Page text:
I appreciate that everyone is completely different when it comes to not drinking – their motivations, their weaknesses, their journey, their fears. As I’ve discussed above, I feel that this first stint has been pretty easy but I think that’s partly because I’ve been here a number of times before and because I can be incredibly stubborn and single-minded. This has been born from years of self-loathing, mental health challenges and starting again and again and again. I know¬†my biggest battle is just around the corner.

As well as stacks of experience, guidance and help,¬†I also think to succeed in this game, you do need a reasonably big pair of balls and some gumption. Only you can dictate where this journey leads and you need to take responsibility for where you are going. If you can look in the mirror and honestly say you are giving it your best shot, then you can’t do any more.

When I share my alcohol-free exploits with my friends I am often met with comments like:¬† ‘I couldn’t not drink for a whole week’, ‘I don’t know how on Earth you manage that’ or ‘I should really cut down but I just don’t want to’.

There are two very distinct differences between them and¬†myself though, 1) I abuse alcohol, I can’t drink ‘normally’ and I’m fortunate enough to see how destructive it is to me and my loved ones and 2) I’m a persistent little fucker and I’ll keep chipping away at this problem until I beat it. I don’t just want to pack it away until it rears it’s ugly head again, I want to decapitate it and destroy it, so it can never return.

This kind of conviction is needed for the battle and in my experience a lot of people don’t have the heart for it. Only THAT can come from experience though and I already have numerous failed attempts at this to look back on and inspire me.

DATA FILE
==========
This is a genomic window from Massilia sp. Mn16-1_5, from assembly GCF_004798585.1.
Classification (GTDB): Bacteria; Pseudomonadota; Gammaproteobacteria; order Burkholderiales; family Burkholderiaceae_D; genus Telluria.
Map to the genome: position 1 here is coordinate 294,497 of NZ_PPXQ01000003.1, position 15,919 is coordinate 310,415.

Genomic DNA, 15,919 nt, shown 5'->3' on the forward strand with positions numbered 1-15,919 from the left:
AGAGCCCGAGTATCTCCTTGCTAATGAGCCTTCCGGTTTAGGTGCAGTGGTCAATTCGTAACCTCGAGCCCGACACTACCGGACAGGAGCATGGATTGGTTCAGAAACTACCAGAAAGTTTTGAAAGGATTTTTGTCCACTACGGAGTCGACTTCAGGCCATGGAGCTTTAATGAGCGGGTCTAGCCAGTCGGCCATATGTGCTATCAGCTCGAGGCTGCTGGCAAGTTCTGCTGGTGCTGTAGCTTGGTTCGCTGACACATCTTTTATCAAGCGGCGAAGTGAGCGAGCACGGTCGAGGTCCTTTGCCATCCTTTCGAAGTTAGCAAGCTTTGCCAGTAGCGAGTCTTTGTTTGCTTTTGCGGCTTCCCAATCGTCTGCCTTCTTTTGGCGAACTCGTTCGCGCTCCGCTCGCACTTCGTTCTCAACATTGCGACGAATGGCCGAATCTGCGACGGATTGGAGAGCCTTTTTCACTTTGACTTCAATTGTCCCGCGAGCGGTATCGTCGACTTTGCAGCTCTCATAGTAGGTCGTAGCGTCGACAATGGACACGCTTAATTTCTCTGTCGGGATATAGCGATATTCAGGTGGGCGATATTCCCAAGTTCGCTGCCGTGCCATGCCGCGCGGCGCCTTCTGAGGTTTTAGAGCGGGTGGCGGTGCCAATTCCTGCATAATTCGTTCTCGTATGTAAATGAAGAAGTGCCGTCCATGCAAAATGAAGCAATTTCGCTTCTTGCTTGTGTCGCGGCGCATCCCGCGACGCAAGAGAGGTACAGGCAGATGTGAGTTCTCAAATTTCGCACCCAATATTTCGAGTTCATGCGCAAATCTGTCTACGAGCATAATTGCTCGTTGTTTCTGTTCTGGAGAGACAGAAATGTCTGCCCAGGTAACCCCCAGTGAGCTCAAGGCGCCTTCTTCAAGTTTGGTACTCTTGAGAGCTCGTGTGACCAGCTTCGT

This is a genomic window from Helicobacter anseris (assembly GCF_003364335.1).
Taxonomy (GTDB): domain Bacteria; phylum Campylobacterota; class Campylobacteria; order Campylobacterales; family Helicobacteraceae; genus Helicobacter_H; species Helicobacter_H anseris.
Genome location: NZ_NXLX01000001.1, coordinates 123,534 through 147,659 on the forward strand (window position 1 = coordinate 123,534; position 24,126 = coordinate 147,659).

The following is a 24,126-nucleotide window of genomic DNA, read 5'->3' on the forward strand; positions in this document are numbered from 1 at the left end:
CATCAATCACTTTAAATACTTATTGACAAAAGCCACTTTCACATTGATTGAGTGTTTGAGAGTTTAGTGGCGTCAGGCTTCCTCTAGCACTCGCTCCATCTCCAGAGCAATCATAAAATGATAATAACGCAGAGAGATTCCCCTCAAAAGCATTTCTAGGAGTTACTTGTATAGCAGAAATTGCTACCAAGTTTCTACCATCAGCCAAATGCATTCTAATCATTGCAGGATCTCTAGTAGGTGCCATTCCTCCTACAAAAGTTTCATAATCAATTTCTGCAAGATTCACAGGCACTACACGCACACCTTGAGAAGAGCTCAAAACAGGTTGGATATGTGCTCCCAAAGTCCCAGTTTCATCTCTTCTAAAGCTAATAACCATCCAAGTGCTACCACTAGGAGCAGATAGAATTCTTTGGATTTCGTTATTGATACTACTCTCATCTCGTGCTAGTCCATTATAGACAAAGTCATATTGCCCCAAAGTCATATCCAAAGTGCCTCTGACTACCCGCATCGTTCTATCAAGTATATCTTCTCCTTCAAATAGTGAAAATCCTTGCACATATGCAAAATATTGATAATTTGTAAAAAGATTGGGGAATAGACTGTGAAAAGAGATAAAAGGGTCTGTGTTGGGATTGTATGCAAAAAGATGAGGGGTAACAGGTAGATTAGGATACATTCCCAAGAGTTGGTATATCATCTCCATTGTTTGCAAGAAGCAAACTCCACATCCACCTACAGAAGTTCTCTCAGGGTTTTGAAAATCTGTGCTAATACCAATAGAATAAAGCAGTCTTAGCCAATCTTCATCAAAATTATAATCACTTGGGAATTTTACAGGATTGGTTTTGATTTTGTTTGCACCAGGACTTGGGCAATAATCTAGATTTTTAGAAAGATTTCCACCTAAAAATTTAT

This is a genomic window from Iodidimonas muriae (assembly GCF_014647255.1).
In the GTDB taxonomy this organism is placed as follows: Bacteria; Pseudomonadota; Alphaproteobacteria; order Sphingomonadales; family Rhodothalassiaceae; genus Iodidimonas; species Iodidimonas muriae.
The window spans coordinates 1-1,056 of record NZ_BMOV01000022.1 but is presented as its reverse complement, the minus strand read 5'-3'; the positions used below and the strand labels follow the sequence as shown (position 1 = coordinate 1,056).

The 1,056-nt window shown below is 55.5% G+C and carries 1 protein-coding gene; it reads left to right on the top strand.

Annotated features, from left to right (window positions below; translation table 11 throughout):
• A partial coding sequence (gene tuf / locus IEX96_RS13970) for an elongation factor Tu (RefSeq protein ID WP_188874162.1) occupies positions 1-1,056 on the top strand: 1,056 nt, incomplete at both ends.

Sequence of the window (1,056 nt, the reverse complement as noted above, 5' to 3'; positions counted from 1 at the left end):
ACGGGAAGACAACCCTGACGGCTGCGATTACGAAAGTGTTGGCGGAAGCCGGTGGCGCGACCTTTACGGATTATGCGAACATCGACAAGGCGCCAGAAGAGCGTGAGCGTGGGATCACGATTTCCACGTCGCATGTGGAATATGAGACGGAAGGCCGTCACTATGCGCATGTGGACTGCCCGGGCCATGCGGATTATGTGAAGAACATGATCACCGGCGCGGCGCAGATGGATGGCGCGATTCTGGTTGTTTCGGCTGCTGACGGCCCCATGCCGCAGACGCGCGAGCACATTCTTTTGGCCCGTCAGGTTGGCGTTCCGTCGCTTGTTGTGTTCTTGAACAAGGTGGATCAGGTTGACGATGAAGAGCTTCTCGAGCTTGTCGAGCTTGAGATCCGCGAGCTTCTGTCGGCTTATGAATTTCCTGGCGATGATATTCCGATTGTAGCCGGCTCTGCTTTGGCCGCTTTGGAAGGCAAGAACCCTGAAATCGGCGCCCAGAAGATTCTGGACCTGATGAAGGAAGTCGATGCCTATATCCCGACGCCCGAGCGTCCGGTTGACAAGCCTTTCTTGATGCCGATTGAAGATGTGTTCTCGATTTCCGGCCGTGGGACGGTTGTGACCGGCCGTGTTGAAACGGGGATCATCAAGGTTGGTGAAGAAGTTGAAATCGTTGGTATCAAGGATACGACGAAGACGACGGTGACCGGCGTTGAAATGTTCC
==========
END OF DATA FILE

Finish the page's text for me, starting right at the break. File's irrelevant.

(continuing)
20 days of sobriety is a mountain for many but only a footnote to others and I tend to¬†put myself¬†into the latter camp. I’m certainly not patting myself on the back yet – I’ve not achieved anything in the grand scheme of things, until I can prove I can do it infinitum. Some might say I’m being hard on myself but for me, this is the only way to be – I need to take this by the scruff of the neck and be completely honest with myself.

I can’t truly remember what week 4 feels like ( I rarely make it that far) but I’ll be sure to keep you posted.

Have a great weekend.

A Woman’s World

man in blue and brown plaid dress shirt touching his hair

I’ve been thinking quite a bit about my motivation to blog over the last couple of days and there are a few key reasons why I felt the urge to finally get it going:

  1. I love to write and no longer get the opportunity to do it as much as I used to
  2. It’s pure catharsis for me, whether there is an audience or not
  3. It provides focus and reflection
  4. I’m most of the way through a book called ‘The Sober Diaries’ by Clare Pooley and her enthusiastic commentary of blogging was definitely an inspiration